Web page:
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Center stage


Vocal proponents of the vividly colored theater vow to save Stage Center with a variety of proposals.

Tim Farley September 18th, 2013

Historic preservationists like Lisa Chronister and Catherine Montgomery don’t give up. Controversy over Stage Center, the former Mummers Theater in downtown Oklahoma City, built in 1970, is a classic example.

Although the property’s new owner, Kestrel Investments Management Corporation, has plans to seek a demolition permit in November, hope still exists to somehow save the building described last year in Architectural Record as a “love-it-or-hate-it” structure.

For decades, the now-defunct theater — complete with its concrete forms, brightly colored steel ramps and large corrugated metal boxes — has evoked opinions at all levels in connection with its unique appearance as well as its functionality. The building has been closed since it sustained extensive flood damage in 2010.

Rainey Williams is president of Kestrel. He said in July that plans for the 3.15-acre site — located between Sheridan and California avenues and Dewey and Walker avenues — call for an office tower at least 20 stories high with a parking garage and public spaces for downtown residents and visitors.

The new owner is still negotiating with prospective tenants and finalizing plans for the office and retail tower.

“As a native of Oklahoma City, I personally put a great deal of thought into the property and the Stage Center facility,” Williams said in a statement. “It’s unfortunate that it’s come to this point, but the building has outlived its use, and removal of Stage Center is simply the next logical step in the evolution of making this property usable again.”

Even if the building is removed, must it be destroyed? That’s a question Chronister and Montogmery are fighting to get answered.

What can be saved?
Williams promised to work with city officials in the demolition permit process “to make sure we follow all the necessary steps to obtain approval and safely remove it from the property.”

If the demolition permit is approved, Chronister, an OKC architect, hopes pieces of the building will be preserved and placed throughout the city. Although it’s not a typical preservation effort, retaining parts are better than it being forgotten, she said.

“Probably the most important would be the metal panels, which are so distinctive. Maybe they could be placed on other buildings or bus stops around the city,” Chronister said.

“When you drive by, you would see it and remember Stage Center.” She said the value of preserving the building in any way possible is more than aesthetic — Stage Center was determined eligible for the National Register of Historic Places “for its architectural merit at the national level and for exceptional significance,” according to the State Historic Preservation Office, a component of the Oklahoma Historical Society.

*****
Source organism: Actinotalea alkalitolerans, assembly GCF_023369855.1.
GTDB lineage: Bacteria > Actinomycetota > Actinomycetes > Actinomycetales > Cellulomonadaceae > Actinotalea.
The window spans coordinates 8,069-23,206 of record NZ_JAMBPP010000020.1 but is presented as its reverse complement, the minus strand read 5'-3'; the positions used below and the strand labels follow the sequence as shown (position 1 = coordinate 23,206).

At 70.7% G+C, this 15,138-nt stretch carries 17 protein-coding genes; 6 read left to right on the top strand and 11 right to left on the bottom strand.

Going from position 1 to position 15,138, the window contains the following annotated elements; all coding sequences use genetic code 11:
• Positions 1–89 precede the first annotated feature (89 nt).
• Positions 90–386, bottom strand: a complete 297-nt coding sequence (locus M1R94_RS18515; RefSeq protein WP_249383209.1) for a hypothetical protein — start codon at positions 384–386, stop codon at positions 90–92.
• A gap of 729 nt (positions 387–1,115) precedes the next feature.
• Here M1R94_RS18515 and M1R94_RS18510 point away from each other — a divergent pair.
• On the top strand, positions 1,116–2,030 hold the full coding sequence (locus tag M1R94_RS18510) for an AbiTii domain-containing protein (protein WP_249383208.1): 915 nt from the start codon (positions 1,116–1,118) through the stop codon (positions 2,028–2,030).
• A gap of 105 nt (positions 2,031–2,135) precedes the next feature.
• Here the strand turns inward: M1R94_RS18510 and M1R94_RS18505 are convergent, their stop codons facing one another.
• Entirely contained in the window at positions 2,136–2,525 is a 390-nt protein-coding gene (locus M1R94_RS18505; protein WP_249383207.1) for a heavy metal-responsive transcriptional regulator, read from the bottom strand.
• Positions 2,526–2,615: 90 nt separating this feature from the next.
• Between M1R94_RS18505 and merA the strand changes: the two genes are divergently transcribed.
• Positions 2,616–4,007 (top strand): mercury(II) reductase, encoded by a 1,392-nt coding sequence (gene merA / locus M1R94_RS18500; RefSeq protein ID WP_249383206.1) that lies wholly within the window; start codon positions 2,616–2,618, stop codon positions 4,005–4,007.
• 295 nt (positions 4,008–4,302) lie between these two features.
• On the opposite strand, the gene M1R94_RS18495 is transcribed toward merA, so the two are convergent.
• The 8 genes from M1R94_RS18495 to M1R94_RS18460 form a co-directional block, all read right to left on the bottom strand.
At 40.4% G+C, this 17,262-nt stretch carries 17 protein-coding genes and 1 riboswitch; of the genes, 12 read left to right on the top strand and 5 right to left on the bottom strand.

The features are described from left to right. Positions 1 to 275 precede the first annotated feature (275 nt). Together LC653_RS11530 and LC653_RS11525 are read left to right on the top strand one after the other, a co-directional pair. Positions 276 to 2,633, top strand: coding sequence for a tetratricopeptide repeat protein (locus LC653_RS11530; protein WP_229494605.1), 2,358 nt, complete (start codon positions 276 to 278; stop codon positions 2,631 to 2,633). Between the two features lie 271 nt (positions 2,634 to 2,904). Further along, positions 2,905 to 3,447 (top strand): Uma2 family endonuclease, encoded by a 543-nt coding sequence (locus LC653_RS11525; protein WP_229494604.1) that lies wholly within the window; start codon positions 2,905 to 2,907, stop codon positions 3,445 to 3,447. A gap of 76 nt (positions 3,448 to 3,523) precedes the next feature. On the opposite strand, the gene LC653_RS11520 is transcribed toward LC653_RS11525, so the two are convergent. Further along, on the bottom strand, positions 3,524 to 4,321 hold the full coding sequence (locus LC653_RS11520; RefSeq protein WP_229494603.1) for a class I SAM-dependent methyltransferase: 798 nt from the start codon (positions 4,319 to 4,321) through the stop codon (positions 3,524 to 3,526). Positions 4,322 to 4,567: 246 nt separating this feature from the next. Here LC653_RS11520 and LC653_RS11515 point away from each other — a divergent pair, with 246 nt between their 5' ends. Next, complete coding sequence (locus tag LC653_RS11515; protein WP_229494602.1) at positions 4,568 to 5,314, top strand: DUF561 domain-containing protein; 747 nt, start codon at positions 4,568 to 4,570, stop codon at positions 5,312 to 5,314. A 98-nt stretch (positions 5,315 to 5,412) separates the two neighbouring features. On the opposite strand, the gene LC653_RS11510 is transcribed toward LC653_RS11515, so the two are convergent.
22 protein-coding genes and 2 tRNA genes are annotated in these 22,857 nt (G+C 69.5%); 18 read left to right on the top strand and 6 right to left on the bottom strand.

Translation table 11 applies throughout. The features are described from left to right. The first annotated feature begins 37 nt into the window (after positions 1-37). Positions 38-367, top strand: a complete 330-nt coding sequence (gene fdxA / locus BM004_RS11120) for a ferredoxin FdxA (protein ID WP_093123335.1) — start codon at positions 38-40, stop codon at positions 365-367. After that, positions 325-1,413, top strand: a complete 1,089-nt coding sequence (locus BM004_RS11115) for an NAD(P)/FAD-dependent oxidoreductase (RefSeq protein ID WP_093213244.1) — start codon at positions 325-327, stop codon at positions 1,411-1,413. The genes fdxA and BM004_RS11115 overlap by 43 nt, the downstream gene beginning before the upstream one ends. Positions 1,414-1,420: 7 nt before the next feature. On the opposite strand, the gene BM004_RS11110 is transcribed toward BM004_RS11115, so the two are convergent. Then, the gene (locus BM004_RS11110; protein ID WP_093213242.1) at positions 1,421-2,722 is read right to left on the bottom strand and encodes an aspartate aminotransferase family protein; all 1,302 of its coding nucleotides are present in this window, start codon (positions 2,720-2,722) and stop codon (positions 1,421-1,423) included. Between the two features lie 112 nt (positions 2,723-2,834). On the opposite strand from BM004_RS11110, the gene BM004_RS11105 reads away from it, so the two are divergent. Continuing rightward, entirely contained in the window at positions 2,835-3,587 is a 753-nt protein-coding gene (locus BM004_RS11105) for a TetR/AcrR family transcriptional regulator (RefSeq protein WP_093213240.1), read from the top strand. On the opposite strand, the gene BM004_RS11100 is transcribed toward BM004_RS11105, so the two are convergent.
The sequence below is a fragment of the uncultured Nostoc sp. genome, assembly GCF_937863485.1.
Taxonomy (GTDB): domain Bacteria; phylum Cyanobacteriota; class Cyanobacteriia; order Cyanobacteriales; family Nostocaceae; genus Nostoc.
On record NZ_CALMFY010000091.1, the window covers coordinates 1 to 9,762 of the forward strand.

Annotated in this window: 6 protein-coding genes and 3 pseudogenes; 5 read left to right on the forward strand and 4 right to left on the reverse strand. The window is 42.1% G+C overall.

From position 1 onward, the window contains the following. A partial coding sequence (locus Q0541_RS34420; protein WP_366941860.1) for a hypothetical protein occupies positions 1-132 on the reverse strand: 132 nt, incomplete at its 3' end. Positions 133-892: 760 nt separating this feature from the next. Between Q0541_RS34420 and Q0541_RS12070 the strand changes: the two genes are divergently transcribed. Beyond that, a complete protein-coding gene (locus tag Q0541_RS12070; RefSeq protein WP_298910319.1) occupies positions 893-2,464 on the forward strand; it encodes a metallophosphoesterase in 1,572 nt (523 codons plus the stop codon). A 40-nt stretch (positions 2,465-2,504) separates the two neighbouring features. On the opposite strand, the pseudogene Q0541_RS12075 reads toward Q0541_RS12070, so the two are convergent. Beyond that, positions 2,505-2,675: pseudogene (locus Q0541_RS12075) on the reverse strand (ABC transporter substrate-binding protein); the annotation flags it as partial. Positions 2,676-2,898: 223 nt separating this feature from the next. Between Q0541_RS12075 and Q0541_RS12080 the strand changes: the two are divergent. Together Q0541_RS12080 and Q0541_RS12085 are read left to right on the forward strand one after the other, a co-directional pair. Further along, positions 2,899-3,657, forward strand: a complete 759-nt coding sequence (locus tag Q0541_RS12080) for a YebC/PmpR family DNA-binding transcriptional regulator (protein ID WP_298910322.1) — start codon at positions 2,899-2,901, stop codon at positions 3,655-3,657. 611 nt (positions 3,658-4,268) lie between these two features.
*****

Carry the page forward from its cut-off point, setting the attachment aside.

She would also like to develop a photographic record of the building, a plan first recommended last year for the building’s suggested placement on the National Register of Historic Places. However, then-owner Oklahoma City Community Foundation objected because it might have hampered the sale of the property, so the record wasn’t made and the building wasn’t placed on the register, she said.

Chronister, who also protested previous attempts to demolish the Gold Dome at NW 23rd Street and Classen Boulevard, is hopeful Stage Center’s new owners will host an open house and tour before the building is razed.

“People could come and say goodbye,” she said. “I personally have accepted the fact that it’s going to come down.”

More faith
However, Montgomery, principal architect and owner of Preservation & Design Studio, believes the building can be saved in its entirety. “We should retain it,” she said.

“It has a national level of significance. This is an important building both nationally and internationally. It gave birth to Postmodernism. It’s huge, and very sad that Oklahoma City would not recognize the gem they have. We should protect that.”

In 1971, Time magazine critic Robert Hughes praised Stage Center as “an exquisitely human building in its scale, organization and intriguing unpredictabilities.”

The building’s architect, John Johansen, died last year at 95.

But, she admitted, as downtown OKC has evolved the last 13 years with sparkling new buildings and renovated old ones, Stage Center has become an odd fixture that doesn’t appear to fit into the city’s revitalization plan.

“Matching isn’t always good,” Montgomery said. “Matching is the death knell of an urban area. To have another tall office building isn’t exciting to me.”

Montgomery, an expert in historic preservation projects, believes a commitment by the property owner could save Stage Center by using existing federal and state historical preservation tax credits.

“I’m a possibility thinker, and it’s not over until it’s over,” she said. “They could receive up to 40 percent of the costs associated with renovations.”

Montgomery suggested Stage Center could be used to host corporate and community meetings “if one had a commitment to do that.”

In the past, a children’s museum was proposed for Stage Center, but nixed for lack of community support.

Meanwhile, Preservation Oklahoma, Inc. Executive Director David Pettyjohn said his nonprofit group is working on an online petition designed to create support for keeping Stage Center. In addition, the Facebook page Save the Stage Center (Mummer’s Theater) of Oklahoma City has drawn significant public interest.

“There is a real uniqueness of the structure,” Pettyjohn said. “It is an important part of our built-in environment. It’s part of the past. It’s a piece of art that focuses on circuitry and represents that power and energy.”

 
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